On certification to the Superior Court, Appellate Division.
For reversal and reinstatement -- Chief Justice Wilentz, and Justices Clifford, Schreiber, Handler, Pollock, O'Hern and Garibaldi. For affirmance -- None.
The narrow question on this appeal is whether the petition of two teachers to the Commissioner of Education (the Commissioner) is time barred by N.J.A.C. 6:24-1.2, which requires that such a petition be filed within ninety days of the challenged action. In the petition, the teachers sought credit on the salary scale for time spent on sabbatical. The teachers, however, did not file their petitions until more than nine months after the expiration of the ninety-day period.
An administrative law judge (ALJ) concluded that the petition had been filed out-of-time. The Commissioner affirmed the findings of the ALJ, and the State Board of Education (the State Board) affirmed the decision of the Commissioner.
In an unreported decision, the Appellate Division reversed the State Board, reasoning that the teachers had a statutory right to credit on the salary scale without regard to performance and that the time bar of N.J.A.C. 6:24-1.2 could not affect that right. We granted certification. 95 N.J. 205 (1983). We now reverse the judgment of the Appellate Division and reinstate the decision of the State Board.
The undisputed facts are that Arlene Koumjian and Michel Spratford are tenured teachers employed by the North Plainfield Board of Education (the Board). Pursuant to the collective bargaining agreement between the Board and the North Plainfield Education Association (the Association), the teachers took a sabbatical leave for the second semester of the 1978-79 academic year to pursue full-time graduate study. Each received 75% of full pay and earned a master's degree while on sabbatical.
At the beginning of their sabbaticals, Koumjian was on step seven and Spratford was on step eight of the bachelor's degree category of the salary guide. When they returned to classroom teaching in September 1979, each remained on the same step, although in the master's degree category for the 1979-80 year. They did not receive credit for time spent on sabbatical for purposes of advancing along the salary scale, but they received a salary increment because of their placement in the master's degree category.
On November 12, 1979, the Association filed a grievance with the Board claiming that the failure to move the teachers to the next step on the salary guide for the school year 1979-80 constituted a violation of the negotiated agreement. The Board denied the grievance and the Association sought arbitration. On July 22, 1980, the arbitrator ruled in favor of the Board, finding that the agreement between the Board and the Association did not provide for the accumulation of credit on the salary scale for time spent on sabbatical. The arbitrator found further that the Board's practice was to deny credit for time spent on sabbatical and that the Association unsuccessfully had attempted to amend the labor agreement in 1978 by adding a provision that a teacher on sabbatical "shall not suffer loss of status on salary guide." The teachers neither denied knowledge of the Board's practice nor sought to correct or modify the award. See N.J.S.A. 2A:24-7.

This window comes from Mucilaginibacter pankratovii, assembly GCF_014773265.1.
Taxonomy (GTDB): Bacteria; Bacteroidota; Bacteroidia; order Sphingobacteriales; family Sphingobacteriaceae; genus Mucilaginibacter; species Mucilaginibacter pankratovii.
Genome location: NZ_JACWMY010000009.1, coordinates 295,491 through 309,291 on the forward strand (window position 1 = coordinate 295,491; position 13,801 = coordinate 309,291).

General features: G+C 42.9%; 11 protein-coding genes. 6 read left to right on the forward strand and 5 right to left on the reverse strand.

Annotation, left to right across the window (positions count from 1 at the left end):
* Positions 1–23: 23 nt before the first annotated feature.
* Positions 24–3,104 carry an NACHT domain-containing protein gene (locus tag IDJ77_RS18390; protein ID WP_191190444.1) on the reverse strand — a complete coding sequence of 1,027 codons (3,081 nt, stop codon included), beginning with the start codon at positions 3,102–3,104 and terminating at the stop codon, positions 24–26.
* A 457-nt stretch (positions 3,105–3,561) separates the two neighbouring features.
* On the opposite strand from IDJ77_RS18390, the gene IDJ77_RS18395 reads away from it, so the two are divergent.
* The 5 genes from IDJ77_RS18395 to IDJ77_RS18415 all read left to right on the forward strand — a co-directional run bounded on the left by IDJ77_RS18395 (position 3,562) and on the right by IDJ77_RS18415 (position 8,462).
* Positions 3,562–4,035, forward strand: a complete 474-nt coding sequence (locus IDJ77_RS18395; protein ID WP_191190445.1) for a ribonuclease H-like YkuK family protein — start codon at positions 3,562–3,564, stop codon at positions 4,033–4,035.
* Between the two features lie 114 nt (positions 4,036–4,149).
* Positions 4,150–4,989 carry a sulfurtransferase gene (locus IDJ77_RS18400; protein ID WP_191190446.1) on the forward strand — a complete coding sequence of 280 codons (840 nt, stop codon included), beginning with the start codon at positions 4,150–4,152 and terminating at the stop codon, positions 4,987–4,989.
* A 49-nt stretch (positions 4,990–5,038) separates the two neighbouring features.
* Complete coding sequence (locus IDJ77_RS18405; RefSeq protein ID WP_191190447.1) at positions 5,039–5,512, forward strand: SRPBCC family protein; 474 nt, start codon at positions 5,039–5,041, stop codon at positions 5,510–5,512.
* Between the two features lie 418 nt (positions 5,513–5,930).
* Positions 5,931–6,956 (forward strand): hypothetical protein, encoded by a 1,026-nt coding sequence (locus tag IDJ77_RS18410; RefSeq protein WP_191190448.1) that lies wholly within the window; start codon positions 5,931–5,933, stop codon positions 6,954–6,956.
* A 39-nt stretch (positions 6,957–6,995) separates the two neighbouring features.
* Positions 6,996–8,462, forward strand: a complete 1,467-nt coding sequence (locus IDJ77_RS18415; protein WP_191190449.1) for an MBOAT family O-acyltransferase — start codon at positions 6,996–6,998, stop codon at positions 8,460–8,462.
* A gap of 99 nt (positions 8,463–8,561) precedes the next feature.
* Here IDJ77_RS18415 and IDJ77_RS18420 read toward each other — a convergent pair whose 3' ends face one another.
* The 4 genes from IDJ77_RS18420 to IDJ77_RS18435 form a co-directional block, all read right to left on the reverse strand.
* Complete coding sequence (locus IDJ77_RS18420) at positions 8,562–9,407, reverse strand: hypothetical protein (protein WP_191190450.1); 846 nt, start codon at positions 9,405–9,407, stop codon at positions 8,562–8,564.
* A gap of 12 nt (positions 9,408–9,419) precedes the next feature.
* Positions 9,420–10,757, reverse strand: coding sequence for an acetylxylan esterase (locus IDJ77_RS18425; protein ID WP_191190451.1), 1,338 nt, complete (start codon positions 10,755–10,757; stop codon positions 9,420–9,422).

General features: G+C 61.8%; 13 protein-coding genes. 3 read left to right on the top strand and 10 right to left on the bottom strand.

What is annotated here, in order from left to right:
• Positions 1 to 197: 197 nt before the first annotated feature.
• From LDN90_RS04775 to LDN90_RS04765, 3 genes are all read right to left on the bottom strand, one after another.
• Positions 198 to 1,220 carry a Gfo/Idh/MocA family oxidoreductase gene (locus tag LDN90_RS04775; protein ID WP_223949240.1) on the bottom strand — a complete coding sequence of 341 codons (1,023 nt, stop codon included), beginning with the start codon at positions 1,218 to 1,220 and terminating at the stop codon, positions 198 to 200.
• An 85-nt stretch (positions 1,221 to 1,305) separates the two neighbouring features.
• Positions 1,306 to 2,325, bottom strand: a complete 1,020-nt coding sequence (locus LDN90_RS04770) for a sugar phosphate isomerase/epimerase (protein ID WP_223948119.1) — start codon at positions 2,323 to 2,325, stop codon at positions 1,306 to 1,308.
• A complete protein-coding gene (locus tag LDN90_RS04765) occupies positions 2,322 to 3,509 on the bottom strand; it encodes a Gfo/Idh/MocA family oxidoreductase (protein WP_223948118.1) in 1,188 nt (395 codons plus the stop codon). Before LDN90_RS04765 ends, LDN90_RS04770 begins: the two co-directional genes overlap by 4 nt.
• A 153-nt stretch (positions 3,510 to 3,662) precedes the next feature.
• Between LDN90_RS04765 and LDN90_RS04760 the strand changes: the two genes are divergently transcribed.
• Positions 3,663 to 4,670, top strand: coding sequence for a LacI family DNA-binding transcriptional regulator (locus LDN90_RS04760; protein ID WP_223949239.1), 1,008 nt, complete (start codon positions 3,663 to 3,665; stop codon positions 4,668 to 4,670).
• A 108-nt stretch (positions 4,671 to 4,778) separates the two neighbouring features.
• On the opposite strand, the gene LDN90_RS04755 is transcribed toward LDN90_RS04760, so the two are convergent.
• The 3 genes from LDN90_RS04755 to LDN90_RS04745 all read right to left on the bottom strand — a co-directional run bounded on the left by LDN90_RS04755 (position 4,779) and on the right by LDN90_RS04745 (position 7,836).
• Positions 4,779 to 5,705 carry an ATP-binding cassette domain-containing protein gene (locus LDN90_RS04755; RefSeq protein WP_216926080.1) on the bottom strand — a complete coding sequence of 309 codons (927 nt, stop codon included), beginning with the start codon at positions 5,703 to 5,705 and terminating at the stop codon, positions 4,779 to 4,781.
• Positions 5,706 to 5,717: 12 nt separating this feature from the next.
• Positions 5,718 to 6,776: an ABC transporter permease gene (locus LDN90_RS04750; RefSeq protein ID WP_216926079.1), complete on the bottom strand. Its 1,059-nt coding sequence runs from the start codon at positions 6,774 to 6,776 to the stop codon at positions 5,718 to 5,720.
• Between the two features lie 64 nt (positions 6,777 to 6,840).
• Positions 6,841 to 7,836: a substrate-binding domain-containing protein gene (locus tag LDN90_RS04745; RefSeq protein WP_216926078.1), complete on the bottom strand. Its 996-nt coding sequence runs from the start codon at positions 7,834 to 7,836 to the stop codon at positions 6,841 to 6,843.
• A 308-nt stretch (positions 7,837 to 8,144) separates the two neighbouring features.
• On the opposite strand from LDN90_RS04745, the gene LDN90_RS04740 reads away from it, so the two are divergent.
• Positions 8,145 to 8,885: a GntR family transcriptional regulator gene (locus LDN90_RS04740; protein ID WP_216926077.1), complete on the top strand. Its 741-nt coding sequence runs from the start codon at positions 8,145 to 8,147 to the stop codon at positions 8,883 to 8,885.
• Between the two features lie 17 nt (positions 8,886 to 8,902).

The following school year, 1980-81, each teacher advanced one step on the guide -- i.e., Koumjian advanced to step eight and Spratford to step nine. On September 29, 1980, the Association filed a petition with the Commissioner requesting an order directing the Board to advance the teachers an additional step, i.e., to move Koumjian to step nine and Spratford to step ten. In essence, the teachers sought prospective relief that would obviate the denial of credit for the time spent on sabbatical and would reverse the Board's decision for future years.
Under N.J.S.A. 52:14F-1 to -11, the Commissioner transferred the matter as a contested case to the Office of Administrative Law. The ALJ granted a motion to dismiss the petition as having been filed out-of-time, finding that petitioners knew that they would not receive credit for time spent on sabbatical when they received their pay checks around September 15, 1979. Nonetheless, petitioners did not file their petition with the Commissioner until more than a year later on September 29, 1980. Because this appeal focuses on the timeliness ...